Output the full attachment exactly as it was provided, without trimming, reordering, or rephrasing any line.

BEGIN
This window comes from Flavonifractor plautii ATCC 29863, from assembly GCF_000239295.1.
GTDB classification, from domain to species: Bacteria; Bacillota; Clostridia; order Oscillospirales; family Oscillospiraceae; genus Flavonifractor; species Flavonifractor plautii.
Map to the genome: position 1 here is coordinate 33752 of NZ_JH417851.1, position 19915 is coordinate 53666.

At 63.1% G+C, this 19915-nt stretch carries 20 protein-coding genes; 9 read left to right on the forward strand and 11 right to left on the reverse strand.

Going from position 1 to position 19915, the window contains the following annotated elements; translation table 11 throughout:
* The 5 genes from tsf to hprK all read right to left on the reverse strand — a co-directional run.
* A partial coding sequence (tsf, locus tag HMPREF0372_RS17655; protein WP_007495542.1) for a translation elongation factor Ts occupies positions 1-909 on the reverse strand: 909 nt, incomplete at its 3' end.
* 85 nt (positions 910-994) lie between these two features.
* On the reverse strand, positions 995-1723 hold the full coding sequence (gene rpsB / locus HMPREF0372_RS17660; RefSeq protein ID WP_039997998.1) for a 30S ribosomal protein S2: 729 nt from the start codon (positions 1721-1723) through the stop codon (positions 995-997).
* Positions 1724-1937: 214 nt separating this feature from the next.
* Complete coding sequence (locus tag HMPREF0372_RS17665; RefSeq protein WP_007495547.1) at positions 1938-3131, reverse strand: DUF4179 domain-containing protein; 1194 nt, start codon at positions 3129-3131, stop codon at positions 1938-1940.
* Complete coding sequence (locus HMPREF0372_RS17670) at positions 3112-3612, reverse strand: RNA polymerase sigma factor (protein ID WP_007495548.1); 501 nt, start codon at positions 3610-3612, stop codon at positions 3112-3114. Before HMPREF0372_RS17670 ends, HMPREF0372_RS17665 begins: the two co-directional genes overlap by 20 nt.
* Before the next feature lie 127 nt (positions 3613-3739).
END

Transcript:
This window comes from Flavonifractor plautii ATCC 29863, from assembly GCF_000239295.1.
GTDB classification, from domain to species: Bacteria; Bacillota; Clostridia; order Oscillospirales; family Oscillospiraceae; genus Flavonifractor; species Flavonifractor plautii.
Map to the genome: position 1 here is coordinate 33752 of NZ_JH417851.1, position 19915 is coordinate 53666.

At 63.1% G+C, this 19915-nt stretch carries 20 protein-coding genes; 9 read left to right on the forward strand and 11 right to left on the reverse strand.

Going from position 1 to position 19915, the window contains the following annotated elements; translation table 11 throughout:
* The 5 genes from tsf to hprK all read right to left on the reverse strand — a co-directional run.
* A partial coding sequence (tsf, locus tag HMPREF0372_RS17655; protein WP_007495542.1) for a translation elongation factor Ts occupies positions 1-909 on the reverse strand: 909 nt, incomplete at its 3' end.
* 85 nt (positions 910-994) lie between these two features.
* On the reverse strand, positions 995-1723 hold the full coding sequence (gene rpsB / locus HMPREF0372_RS17660; RefSeq protein ID WP_039997998.1) for a 30S ribosomal protein S2: 729 nt from the start codon (positions 1721-1723) through the stop codon (positions 995-997).
* Positions 1724-1937: 214 nt separating this feature from the next.
* Complete coding sequence (locus tag HMPREF0372_RS17665; RefSeq protein WP_007495547.1) at positions 1938-3131, reverse strand: DUF4179 domain-containing protein; 1194 nt, start codon at positions 3129-3131, stop codon at positions 1938-1940.
* Complete coding sequence (locus HMPREF0372_RS17670) at positions 3112-3612, reverse strand: RNA polymerase sigma factor (protein ID WP_007495548.1); 501 nt, start codon at positions 3610-3612, stop codon at positions 3112-3114. Before HMPREF0372_RS17670 ends, HMPREF0372_RS17665 begins: the two co-directional genes overlap by 20 nt.
* Before the next feature lie 127 nt (positions 3613-3739).